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Banff council slams brakes on Segway proposal

“We absolutely can’t put these things on the roads with the vehicular traffic we have, let alone road conditions," said Banff Mayor Karen Sorensen of a proposal to run Segway tours in the busy tourist town.
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Banff town council turned down a pitch by Canada West Segway to run commercial tours and trial an e-scooter community share program in the busy tourist town. RMO FILE PHOTO

BANFF – Banff’s politicians slammed the brakes on a Segway company’s proposal to run guided tours in the tourist town.

At a meeting Tuesday (Nov. 12), council turned down Canada West Segway’s pitch to run a commercial Segway tour and trial an e-scooter community share program because Banff’s streets and trails are already crowded and congested.

“I just don’t see in this scenario, or any scenario, where this equipment could safely go,” said Mayor Karen Sorensen.

“We absolutely can’t put these things on the roads with the vehicular traffic we have, let alone road conditions,” she added, noting having Segways on the busy bridge across the Bow River would add to traffic troubles.

“In my mind, the pedestrian bridge isn’t an option, the road isn’t an option, and the sidewalk isn’t an option …  just because of crowds.”

Canada West Segway have been providing guided tours on the two-wheeled, self-balancing personal transporters in Edmonton for 11 years and in Calgary for six years.

Chris Szydlowski, of Canada West Segway, said the company would work with a key hotel partner to use as a launching area to stage, charge and train guests for a Segway tour in Banff.

“We will also work with the Town of Banff and Parks Canada to develop a safe acceptable route for this Segway guided tour,” he said in his written pitch to council.

The second part of Szydlowski’s pitch was about an e-scooter community share program as part of a pilot project.

He said he wants to work with the municipality to come up with an acceptable area where riders can and cannot go.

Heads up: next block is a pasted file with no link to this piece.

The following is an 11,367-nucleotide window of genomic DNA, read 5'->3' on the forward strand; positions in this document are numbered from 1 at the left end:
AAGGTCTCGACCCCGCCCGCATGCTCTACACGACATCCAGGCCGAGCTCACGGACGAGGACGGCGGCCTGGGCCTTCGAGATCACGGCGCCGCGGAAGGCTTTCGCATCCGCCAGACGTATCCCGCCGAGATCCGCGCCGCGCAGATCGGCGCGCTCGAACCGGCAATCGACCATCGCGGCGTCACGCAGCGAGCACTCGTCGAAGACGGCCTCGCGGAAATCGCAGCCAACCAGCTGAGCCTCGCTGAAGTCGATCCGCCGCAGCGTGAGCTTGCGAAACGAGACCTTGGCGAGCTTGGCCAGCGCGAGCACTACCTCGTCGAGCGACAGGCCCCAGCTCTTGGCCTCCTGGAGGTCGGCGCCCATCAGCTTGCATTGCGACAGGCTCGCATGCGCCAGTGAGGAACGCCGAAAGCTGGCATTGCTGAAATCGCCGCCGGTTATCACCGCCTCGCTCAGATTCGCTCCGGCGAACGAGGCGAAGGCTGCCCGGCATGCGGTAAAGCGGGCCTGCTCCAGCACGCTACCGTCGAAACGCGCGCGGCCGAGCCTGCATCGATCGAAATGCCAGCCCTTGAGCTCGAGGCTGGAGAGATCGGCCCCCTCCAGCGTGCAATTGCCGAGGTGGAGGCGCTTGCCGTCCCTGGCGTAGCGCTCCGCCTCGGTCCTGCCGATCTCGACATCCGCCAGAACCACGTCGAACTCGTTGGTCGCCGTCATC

“We will work with community partners to ensure our scooters are picked up and dropped off only at key community partner locations,” said Szydlowski.

“This can be done with a limited number of scooters in a very limited area. It can also be expanded very quickly to include the Legacy trail and access to other key attractions.”

In 2009, Szydlowski made a similar pitch in Banff, but Parks Canada’s regulatory restrictions deterred him from pursuing the project in the tourist town.

“We diverted our attention towards expansion in Calgary and business development at existing locations,” he said.

Randall McKay, Banff’s interim town manager, said he doesn’t believe much has changed.

“It’s not surprising that Parks Canada struggled with the commercial cap piece and commercial use of public space both inside the townsite and outside because what happens here can be used as a precedent for other national parks,” he said.

“I know from my past dealings with Parks Canada, they take a very careful precautionary approach to that, and to the best of my knowledge those issues are unresolved.”

Tony Clark, the Town of Banff’s manager of municipal enforcement, also raised concerns about enforcement.

“I think the enforcement piece would be very hard to do,” he said, adding he prefers to look at enforcement issues before even considering a potential bylaw change to allow Segways.

“I think it would be a nightmarish thing … the bylaw officers running after somebody on a Segway.”



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